I probably don't have this quite right (someone can straighten me out), but I understand that one of the questions that Lou Holtz (former coack of Notre Dame) would ask people who would be part of his team or staff is: "Are you only interested in what I can do for you, or are you interested in being concerned about me as a person?"
I think this is a reality for check in everything that we are doing. Are we interested in developing our program, or our house church, or our ministry, or our agenda? Or have we genuinely developed a concern for people? Just people!
I have discovered that motivation is everything! If my concern is not genuinely about the welfare and interests of individual people, then I am already headed down the road of control or manipulation. I will use people for my interests rather than be availabe for whatever is of most value to them.
The church, of course, is traditionally guilty of asserting the corporate vision and then assuming that what is in the best interest of each person is to help fulfill that corporate vision. In the process, we miss the individual beauty and uniqueness of each of God's children. We marginalize those who do not quite fit the "mold" of what "our church" values or esteems.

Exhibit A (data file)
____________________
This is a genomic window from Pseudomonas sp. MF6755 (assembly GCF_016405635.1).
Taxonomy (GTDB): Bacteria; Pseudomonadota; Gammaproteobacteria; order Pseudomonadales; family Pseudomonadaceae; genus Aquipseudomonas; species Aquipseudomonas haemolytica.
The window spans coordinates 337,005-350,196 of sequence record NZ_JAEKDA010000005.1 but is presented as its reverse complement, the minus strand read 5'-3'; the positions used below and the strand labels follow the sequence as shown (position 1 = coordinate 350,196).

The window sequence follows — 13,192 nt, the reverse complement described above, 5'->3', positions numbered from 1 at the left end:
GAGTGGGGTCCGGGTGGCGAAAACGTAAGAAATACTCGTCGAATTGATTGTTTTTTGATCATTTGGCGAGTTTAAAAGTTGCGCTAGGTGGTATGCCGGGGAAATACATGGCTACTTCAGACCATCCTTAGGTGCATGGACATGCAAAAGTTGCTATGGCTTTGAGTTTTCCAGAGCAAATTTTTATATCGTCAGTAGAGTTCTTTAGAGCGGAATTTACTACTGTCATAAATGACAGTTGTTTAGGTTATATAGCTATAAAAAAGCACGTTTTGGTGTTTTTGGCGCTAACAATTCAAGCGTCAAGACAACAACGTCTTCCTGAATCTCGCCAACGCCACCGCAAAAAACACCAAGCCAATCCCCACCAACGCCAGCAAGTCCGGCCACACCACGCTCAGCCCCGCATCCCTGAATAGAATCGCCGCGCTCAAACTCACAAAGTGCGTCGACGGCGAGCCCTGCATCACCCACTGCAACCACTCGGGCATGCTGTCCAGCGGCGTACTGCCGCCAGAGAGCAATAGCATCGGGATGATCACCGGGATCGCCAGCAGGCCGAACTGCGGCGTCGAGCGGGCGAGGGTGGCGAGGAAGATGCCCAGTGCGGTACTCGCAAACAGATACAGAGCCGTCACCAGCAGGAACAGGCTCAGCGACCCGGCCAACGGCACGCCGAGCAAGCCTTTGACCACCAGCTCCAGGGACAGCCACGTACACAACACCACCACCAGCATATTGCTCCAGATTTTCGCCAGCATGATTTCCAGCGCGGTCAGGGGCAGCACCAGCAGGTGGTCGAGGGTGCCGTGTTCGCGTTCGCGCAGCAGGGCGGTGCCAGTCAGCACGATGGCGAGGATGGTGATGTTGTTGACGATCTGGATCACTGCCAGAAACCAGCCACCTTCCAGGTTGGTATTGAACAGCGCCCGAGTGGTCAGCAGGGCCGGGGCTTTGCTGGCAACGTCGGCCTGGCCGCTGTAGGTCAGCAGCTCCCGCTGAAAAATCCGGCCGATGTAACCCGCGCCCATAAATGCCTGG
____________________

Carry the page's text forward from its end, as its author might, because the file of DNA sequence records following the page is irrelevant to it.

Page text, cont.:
However, lest we throw stones, I do not want to assert the new "house church vision" and miss the point. It's not about starting house churches, developing a network of churches, or planting yet more house churches. It's about people. A person, whoever he or she is, that I am called to minister to. Whatever is best for that person's calling and community life is what God is into. Not my agenda but His agenda in and through that person.
Church communities do develop in order to support people in what God is doing in and through them. These communities and gatherings are important and necessary. But our motivation in our approach to these communities is everything. Are we building communities, churches, or house churches? Or are we laying down our life to build people. Maybe just one person. Because that one person matters!
Are we interested in people because of how they might facilitate our vision? Or are we simply, genuinely interested in people?